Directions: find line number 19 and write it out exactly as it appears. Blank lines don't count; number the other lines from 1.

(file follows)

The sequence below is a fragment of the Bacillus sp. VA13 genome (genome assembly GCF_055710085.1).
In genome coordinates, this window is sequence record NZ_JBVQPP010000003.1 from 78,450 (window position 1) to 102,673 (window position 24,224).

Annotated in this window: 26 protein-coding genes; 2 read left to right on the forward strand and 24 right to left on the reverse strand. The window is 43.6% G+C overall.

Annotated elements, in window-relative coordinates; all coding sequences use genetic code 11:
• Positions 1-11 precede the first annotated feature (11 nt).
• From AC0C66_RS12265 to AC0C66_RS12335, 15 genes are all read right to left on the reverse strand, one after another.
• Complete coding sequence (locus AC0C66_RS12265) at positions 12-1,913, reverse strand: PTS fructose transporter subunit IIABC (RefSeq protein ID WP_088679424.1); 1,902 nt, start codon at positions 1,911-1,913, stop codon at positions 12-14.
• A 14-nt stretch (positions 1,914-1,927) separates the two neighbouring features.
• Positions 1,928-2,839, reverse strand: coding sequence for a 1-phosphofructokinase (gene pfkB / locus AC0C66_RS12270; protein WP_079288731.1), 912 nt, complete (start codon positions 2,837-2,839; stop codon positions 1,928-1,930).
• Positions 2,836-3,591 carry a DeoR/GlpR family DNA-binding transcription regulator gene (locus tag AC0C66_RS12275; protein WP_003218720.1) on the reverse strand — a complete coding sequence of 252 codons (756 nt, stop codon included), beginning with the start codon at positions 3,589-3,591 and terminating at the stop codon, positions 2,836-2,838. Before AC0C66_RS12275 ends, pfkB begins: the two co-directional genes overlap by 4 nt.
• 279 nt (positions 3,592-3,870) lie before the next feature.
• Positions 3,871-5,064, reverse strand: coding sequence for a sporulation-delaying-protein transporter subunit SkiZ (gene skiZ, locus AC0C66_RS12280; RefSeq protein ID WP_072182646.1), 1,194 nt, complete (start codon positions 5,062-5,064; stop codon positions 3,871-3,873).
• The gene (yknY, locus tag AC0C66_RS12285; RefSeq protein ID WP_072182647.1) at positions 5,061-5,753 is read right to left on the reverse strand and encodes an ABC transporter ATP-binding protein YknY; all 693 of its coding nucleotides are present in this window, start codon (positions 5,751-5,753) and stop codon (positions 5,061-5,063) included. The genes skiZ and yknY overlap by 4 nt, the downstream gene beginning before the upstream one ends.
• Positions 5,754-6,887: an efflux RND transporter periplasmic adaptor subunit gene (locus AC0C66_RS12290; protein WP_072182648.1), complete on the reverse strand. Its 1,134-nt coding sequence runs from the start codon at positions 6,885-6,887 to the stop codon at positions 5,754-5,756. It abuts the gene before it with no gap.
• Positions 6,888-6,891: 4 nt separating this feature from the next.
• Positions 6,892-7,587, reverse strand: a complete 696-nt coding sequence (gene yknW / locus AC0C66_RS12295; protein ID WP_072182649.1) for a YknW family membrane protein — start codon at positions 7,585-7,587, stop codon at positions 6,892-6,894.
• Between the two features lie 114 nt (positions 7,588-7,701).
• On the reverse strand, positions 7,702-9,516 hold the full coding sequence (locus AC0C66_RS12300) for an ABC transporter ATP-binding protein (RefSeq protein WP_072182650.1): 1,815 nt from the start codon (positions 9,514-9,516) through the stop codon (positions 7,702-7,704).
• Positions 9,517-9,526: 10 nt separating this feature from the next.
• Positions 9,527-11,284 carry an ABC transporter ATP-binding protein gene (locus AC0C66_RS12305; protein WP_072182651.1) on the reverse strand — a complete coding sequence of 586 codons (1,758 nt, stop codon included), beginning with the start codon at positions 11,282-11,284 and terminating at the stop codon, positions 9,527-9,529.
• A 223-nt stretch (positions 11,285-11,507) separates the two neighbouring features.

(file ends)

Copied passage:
• Positions 9,517-9,526: 10 nt separating this feature from the next.